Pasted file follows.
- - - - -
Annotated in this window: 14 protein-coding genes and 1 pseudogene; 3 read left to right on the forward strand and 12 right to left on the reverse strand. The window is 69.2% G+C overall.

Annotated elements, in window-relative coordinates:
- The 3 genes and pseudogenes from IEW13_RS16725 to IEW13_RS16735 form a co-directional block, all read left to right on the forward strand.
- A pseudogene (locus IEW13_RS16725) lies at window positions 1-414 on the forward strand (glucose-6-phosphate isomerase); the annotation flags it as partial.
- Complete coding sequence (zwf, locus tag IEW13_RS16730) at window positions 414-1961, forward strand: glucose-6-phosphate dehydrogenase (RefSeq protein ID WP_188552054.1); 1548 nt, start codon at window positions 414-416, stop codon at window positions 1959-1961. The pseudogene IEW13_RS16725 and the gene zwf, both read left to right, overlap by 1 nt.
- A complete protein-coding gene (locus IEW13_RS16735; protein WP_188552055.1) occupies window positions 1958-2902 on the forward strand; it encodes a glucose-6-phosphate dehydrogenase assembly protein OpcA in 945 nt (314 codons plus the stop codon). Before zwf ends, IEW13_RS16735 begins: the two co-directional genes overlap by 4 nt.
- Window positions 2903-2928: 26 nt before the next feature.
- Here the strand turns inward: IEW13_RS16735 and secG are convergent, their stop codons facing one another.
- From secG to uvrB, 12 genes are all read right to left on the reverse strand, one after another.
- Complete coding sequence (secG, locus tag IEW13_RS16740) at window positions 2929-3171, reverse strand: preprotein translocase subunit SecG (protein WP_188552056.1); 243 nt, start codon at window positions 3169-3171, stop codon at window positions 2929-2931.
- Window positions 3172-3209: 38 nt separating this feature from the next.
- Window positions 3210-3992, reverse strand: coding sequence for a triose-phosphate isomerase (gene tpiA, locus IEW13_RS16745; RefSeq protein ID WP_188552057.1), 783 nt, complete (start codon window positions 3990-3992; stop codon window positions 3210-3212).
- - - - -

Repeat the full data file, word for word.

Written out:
Annotated in this window: 14 protein-coding genes and 1 pseudogene; 3 read left to right on the forward strand and 12 right to left on the reverse strand. The window is 69.2% G+C overall.

Annotated elements, in window-relative coordinates:
- The 3 genes and pseudogenes from IEW13_RS16725 to IEW13_RS16735 form a co-directional block, all read left to right on the forward strand.
- A pseudogene (locus IEW13_RS16725) lies at window positions 1-414 on the forward strand (glucose-6-phosphate isomerase); the annotation flags it as partial.
- Complete coding sequence (zwf, locus tag IEW13_RS16730) at window positions 414-1961, forward strand: glucose-6-phosphate dehydrogenase (RefSeq protein ID WP_188552054.1); 1548 nt, start codon at window positions 414-416, stop codon at window positions 1959-1961. The pseudogene IEW13_RS16725 and the gene zwf, both read left to right, overlap by 1 nt.
- A complete protein-coding gene (locus IEW13_RS16735; protein WP_188552055.1) occupies window positions 1958-2902 on the forward strand; it encodes a glucose-6-phosphate dehydrogenase assembly protein OpcA in 945 nt (314 codons plus the stop codon). Before zwf ends, IEW13_RS16735 begins: the two co-directional genes overlap by 4 nt.
- Window positions 2903-2928: 26 nt before the next feature.
- Here the strand turns inward: IEW13_RS16735 and secG are convergent, their stop codons facing one another.
- From secG to uvrB, 12 genes are all read right to left on the reverse strand, one after another.
- Complete coding sequence (secG, locus tag IEW13_RS16740) at window positions 2929-3171, reverse strand: preprotein translocase subunit SecG (protein WP_188552056.1); 243 nt, start codon at window positions 3169-3171, stop codon at window positions 2929-2931.
- Window positions 3172-3209: 38 nt separating this feature from the next.
- Window positions 3210-3992, reverse strand: coding sequence for a triose-phosphate isomerase (gene tpiA, locus IEW13_RS16745; RefSeq protein ID WP_188552057.1), 783 nt, complete (start codon window positions 3990-3992; stop codon window positions 3210-3212).